Session Title

Becket at 850 II: Pilgrims, Pilgrimages and Artifacts

Sponsoring Organization(s)

Special Session

Organizer Name

Cary J. Nederman

Organizer Affiliation

Texas A&M Univ.

Presider Name

Alyce A. Jordan

Presider Affiliation

Northern Arizona Univ.

Paper Title 1

John of Salisbury and the "Sacamental" Box

Presenter 1 Name

Karen Bollermann

Presenter 1 Affiliation

Independent Scholar

Paper Title 2

"Felix Locus": Procession and Liturgy at Canterbury Cathedral, 1173-1220

Presenter 2 Name

Katherine Emery

Presenter 2 Affiliation

King’s College London

Paper Title 3

Picturing Martyrdom: Norwich Cathedral Bosses and Origins of Their Iconography

Presenter 3 Name

Zina Uzdenskaya

Presenter 3 Affiliation

Univ. of Toronto

Start Date

9-5-2020 1:30 PM

Session Location

Bernhard 209

Description

2020 marks the 850th anniversary of Archbishop Thomas Becket’s assassination (and 800th anniversary of his translation) in Canterbury Cathedral. Becket’s murder by King Henry II’s four knights constituted a turning point for the English church, in both its relations with the crown and Canterbury’s claim to primacy. Becket’s martyrdom reverberated throughout English society. His miracles vaulted Canterbury into a premier pilgrimage site. His story was retold in stained glass across England’s and Continental cathedrals. Christendom’s newest saint became a powerful symbol of sacrifice for the Church’s cause. From almost immediately following his death time, Becket’s story was recounted in material culture of all sorts.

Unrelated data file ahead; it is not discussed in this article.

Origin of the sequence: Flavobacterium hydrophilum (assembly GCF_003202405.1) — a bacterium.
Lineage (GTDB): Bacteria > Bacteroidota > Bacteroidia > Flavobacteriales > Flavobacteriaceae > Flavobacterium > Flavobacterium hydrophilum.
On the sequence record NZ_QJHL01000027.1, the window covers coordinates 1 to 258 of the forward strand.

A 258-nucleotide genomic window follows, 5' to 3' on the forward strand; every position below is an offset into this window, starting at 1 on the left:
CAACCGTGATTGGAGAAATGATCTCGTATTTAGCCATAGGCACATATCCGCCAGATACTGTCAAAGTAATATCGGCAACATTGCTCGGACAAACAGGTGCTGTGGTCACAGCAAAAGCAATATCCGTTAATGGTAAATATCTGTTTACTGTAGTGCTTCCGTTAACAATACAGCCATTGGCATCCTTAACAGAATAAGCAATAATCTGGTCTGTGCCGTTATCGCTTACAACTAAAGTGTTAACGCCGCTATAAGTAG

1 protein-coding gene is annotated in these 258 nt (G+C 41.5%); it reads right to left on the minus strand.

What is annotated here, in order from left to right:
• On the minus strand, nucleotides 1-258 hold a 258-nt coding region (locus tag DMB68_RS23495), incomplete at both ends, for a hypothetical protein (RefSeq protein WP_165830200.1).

--Karen Bollermann and Cary J. Nederman

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May 9th, 1:30 PM

Becket at 850 II: Pilgrims, Pilgrimages and Artifacts

Bernhard 209

2020 marks the 850th anniversary of Archbishop Thomas Becket’s assassination (and 800th anniversary of his translation) in Canterbury Cathedral. Becket’s murder by King Henry II’s four knights constituted a turning point for the English church, in both its relations with the crown and Canterbury’s claim to primacy. Becket’s martyrdom reverberated throughout English society. His miracles vaulted Canterbury into a premier pilgrimage site. His story was retold in stained glass across England’s and Continental cathedrals. Christendom’s newest saint became a powerful symbol of sacrifice for the Church’s cause. From almost immediately following his death time, Becket’s story was recounted in material culture of all sorts.

--Karen Bollermann and Cary J. Nederman